Condren (6-feet-1, 205 pounds), a two-year starter at Troy, started 24 of 47 games in college, totaling 175 tackles, 138 solos, with one sack and 10 tackles for losses. He also caused and recovered a fumble, intercepting two passes and defending 11 passes.
“He’s a box safety,” Polian said. “He’s a guy who’s good at playing near the line, a guy who we think has a real good opportunity to make the team as a special teams player and perhaps as the fourth safety.”
Condren, an All-Sun Belt Conference selection as a senior, led the team this past season with a career-high 98 tackles, including 86 solos. He had a sack and seven tackles for losses, forcing a fumble and recovering another.
He intercepted two passes as a senior and defensed four others.
Session (6-0, 235) played in 42 games in four seasons, and as a senior, he made 101 tackles with 67 solos. He also scored on a
78-yard interception return and had a sack.
“He’s a sub 4.6(-second, 40-yard dash) guy,” Polian said. “That’s very good speed for a linebacker. Very productive. Very tough.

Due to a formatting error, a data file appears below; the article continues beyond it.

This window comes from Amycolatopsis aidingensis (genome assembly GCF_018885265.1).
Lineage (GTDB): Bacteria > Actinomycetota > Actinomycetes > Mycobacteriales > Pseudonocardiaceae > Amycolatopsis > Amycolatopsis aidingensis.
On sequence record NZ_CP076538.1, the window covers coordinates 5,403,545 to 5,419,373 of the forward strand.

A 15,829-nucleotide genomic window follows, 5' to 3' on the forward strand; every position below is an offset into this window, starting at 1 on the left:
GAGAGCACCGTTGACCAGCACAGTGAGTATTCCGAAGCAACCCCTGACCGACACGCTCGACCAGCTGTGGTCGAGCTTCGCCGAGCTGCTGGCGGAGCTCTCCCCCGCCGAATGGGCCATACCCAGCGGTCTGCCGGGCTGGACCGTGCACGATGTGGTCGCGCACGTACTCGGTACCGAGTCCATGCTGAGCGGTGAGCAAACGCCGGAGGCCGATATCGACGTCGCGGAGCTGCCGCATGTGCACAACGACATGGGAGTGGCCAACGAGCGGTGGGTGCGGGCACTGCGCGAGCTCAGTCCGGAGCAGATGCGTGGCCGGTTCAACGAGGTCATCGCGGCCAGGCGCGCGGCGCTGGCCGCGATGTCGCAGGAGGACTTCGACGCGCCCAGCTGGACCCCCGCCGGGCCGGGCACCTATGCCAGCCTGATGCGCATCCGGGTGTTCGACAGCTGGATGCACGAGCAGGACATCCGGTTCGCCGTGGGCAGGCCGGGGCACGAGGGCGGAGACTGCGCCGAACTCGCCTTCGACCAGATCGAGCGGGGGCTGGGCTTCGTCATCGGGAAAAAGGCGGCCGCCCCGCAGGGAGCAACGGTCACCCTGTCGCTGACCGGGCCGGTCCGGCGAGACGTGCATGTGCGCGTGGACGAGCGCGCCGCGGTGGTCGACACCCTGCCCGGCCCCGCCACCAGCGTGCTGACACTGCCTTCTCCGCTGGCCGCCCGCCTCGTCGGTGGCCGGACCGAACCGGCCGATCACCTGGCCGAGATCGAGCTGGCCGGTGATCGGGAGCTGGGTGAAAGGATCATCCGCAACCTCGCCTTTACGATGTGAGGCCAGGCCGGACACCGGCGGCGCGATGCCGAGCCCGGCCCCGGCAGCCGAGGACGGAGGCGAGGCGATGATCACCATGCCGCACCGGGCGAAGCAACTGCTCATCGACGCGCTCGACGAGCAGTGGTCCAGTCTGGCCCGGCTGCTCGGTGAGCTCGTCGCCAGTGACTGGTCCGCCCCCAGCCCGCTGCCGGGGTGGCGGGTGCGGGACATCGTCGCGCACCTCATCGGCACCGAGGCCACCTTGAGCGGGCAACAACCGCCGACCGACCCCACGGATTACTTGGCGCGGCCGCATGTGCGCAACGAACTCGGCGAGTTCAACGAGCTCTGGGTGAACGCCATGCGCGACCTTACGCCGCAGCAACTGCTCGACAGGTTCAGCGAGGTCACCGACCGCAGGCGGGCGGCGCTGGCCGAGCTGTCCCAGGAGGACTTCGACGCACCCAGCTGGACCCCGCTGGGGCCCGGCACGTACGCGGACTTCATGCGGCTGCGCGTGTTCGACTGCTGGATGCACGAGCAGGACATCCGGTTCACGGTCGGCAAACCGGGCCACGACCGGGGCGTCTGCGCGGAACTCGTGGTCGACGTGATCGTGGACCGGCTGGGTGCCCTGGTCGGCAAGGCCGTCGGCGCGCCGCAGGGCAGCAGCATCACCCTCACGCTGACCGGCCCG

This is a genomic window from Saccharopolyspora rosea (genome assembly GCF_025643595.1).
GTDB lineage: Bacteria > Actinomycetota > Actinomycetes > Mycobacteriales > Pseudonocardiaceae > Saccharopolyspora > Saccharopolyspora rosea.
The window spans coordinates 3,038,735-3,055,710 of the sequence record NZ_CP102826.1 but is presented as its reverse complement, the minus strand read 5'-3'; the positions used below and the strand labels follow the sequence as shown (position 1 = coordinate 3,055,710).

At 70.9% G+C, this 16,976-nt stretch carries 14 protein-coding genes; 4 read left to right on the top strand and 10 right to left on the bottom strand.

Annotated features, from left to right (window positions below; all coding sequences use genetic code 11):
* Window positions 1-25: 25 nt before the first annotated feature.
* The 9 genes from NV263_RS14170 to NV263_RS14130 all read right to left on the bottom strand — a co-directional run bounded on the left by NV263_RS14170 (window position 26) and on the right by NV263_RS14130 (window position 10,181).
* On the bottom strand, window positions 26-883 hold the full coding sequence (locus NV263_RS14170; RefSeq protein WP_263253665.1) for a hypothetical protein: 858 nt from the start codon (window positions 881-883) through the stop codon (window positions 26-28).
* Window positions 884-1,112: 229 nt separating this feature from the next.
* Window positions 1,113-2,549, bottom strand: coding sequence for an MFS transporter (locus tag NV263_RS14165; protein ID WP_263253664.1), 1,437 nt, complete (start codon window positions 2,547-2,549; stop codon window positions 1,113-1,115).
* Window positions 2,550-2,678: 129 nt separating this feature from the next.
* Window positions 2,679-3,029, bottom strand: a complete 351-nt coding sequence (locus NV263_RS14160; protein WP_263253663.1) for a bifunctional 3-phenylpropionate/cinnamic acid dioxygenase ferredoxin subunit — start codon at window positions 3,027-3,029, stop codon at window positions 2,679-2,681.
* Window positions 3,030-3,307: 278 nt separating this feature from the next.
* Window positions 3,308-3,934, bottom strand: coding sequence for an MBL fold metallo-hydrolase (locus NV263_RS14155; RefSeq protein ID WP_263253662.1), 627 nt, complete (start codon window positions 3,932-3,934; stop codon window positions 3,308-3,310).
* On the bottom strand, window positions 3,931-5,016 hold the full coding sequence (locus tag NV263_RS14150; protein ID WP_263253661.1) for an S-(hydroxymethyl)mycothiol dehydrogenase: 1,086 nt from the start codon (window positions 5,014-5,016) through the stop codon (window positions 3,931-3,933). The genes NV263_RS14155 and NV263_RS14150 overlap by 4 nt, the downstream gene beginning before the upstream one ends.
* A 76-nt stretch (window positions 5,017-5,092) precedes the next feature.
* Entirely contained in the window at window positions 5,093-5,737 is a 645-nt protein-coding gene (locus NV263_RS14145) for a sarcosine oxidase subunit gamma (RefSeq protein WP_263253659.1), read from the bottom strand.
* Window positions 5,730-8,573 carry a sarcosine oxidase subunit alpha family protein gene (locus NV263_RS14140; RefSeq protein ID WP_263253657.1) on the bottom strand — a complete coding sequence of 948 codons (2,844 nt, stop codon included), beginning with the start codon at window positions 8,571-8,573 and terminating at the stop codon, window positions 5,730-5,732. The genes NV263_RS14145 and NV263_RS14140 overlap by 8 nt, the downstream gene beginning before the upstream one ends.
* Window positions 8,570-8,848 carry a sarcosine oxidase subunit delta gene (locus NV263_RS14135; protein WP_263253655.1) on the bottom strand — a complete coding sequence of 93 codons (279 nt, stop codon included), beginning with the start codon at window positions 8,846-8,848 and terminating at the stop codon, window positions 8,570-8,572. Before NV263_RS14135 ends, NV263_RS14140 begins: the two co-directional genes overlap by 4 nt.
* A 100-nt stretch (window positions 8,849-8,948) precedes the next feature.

“He’s a guy we had our eyes on right from the start.”
Polian said Session should excel on special teams “and has a real chance to be a productive linebacker.
“He’s very much in the mold of (Colts linebackers) Freddy Keiaho and Tyjuan Hagler – people like that,” Polian said, adding later, “I had a real conviction on Session. I thought he had a chance to come in here and make our team and be a player for us.”
Hall (6-3, 240), who ran a 4.38-second 40-yard dash at the Ohio State Pro Day this spring, started seven of 47 games in college, catching 52 passes for 580 yards and three touchdowns.
He started five games in 2004, and two in 2005, catching a career-high 17 passes for 230 yards and a touchdown as a sophomore in 2004 and 16 for 134 as a junior.
He missed two games with an ankle sprain as a senior, playing as a reserve in 11 games and catching 13 passes for 147 yards.